For the winter 2019 rewilding impact project vote, our focus turned to the Scottish Highlands, where we work with Alladale Wilderness Reserve, a rewilding estate working to bring wilderness back to the Highlands. Here, our members were given the choice between radio tagging wild Atlantic salmon for monitoring salmon migration, translocating mountain hares and building eagle nest platforms. Our members voted for the mountain hare project, but we were able to secure funding for the eagle nest platforms and Atlantic salmon tagging through our wonderful business partners Inlumi.
Due to the COVID-19 pandemic the project activities are put on hold for 2020. Work begins to catch and tag salmon with radio tags as they move into the intervention area and up stream to spawn. Monitoring of the salmon migration also begins.
Tagging ceases as Atlantic salmon reach their spawning sites. Salmon migration tracking continues until December when salmon return back to sea.
Data is analysed.
Results and recommendations are presented.
Learn more about why we are monitoring Atlantic salmon migration
A Difficult Journey
According to the Atlantic Salmon Trust, for every 100 wild Atlantic salmon (Salmo sala) that leave Scotland’s rivers for the sea, fewer than five return. This represents a decline of nearly 70% in 25 years. There is no single cause of this decline in migration, but a complex web of anthropogenic activities, including climate change. On the River Carron, which runs through our reforestation area at Alladale Wilderness Reserve, a unique situation exists. Water from the uppermost reaches of the river is re-routed to another catchment for hydro-electric power generation via a tunnel. Consequently, migrating juvenile salmon would be likely to head down this pipe and be “lost” to the Carron system. The historic solution was to put a dam immediately downstream to prevent adult salmon from spawning in this area and retain their offspring in the Carron system.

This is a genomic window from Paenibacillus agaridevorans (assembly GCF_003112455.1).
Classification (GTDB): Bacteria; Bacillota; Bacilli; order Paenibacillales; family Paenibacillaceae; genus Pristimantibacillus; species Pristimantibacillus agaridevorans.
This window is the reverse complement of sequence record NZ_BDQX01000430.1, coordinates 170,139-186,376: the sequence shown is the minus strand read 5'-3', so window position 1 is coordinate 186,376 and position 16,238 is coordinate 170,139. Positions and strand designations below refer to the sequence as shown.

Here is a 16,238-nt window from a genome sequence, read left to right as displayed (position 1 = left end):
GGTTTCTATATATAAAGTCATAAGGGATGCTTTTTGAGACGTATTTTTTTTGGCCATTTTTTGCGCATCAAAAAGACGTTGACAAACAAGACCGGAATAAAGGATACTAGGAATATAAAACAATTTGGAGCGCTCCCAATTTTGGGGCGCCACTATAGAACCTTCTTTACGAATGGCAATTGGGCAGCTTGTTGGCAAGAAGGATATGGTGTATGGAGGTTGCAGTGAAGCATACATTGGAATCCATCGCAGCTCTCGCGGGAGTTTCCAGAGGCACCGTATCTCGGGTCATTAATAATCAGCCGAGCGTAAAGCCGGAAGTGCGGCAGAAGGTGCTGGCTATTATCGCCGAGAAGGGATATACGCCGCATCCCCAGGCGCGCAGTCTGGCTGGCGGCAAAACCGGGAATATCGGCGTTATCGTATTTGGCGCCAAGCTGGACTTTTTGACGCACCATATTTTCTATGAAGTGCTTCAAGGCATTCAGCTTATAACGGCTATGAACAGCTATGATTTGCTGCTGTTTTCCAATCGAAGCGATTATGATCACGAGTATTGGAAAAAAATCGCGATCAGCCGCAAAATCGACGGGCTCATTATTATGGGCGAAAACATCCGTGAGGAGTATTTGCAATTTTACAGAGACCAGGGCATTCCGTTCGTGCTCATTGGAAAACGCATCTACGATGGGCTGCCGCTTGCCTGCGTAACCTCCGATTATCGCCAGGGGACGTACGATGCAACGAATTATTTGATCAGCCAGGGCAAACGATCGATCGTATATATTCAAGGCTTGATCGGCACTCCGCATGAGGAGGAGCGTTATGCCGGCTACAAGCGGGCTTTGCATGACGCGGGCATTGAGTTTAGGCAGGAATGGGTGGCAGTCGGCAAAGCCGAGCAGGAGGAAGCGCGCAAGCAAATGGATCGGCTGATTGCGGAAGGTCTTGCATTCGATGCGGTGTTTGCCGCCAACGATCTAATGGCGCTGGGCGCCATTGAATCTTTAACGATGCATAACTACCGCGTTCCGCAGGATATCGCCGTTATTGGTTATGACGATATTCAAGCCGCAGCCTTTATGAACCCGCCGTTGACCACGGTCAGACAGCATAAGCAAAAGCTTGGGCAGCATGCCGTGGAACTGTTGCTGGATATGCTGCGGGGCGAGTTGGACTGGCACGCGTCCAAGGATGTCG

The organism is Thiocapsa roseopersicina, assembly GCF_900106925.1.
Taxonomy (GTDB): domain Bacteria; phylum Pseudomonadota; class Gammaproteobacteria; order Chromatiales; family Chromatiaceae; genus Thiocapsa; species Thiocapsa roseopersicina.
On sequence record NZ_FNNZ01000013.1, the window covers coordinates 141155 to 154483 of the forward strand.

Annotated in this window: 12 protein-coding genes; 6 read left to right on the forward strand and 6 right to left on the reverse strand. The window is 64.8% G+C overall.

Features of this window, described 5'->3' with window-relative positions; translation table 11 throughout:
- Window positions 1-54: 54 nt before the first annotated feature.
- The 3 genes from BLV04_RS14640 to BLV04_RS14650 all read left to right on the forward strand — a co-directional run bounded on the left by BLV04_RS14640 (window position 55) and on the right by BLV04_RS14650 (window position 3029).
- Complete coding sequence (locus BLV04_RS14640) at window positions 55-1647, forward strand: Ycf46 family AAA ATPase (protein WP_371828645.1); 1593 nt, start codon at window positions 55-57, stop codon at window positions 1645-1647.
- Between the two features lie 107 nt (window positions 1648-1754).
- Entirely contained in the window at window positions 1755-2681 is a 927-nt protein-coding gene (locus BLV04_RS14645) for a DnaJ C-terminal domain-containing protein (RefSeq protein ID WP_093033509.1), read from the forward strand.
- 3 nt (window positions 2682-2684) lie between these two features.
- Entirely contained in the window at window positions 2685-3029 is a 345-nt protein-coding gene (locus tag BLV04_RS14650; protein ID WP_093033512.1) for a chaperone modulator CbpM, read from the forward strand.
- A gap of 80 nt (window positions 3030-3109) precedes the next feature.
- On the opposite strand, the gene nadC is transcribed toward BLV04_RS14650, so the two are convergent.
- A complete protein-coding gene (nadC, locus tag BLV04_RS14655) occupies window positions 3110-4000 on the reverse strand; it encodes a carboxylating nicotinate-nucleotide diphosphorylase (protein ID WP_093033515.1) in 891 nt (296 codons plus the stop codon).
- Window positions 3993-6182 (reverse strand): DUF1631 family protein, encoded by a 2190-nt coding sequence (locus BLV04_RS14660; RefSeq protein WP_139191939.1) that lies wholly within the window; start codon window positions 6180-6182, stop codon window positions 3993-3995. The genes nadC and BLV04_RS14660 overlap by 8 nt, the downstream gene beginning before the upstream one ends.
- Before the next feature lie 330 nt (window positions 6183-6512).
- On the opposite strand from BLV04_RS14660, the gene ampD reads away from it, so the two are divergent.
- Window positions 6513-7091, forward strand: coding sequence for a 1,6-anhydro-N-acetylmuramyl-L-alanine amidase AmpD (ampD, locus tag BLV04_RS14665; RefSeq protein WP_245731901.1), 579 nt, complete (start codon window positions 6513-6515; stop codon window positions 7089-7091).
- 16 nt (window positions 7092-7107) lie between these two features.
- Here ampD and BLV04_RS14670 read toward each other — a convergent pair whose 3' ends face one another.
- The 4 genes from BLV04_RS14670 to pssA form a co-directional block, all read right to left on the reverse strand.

Identifying The Threats
For a number of years, salmon have been reported above the dam. For several consecutive seasons, salmon/trout hybrids and some full juvenile salmon have been caught above this dam. This implies that salmon are circumventing the dam and spawning there, but the exact mechanism is unknown. One of the ways salmon could be getting over the damn is swimming through the scour valve when it is opened for a few hours in the autumn. In partnership with the Kyle of Sutherland Fisheries Trust, we are supporting efforts to radio track the salmon and identify the way in which salmon are ascending the dam by funding the purchase of 10 radio tags. This will help provide the Trust with vital information for the conservation of wild Atlantic salmon in the River Carron.
the team behind the project
Hannah Kirkland, Conservation Biologist at Mossy Earth
Dr Keith Williams, Director at Kyle of Sutherland Fisheries Trust
Sean Robertson, Science & Mitigation Officer at Kyle of Sutherland Fisheries Trust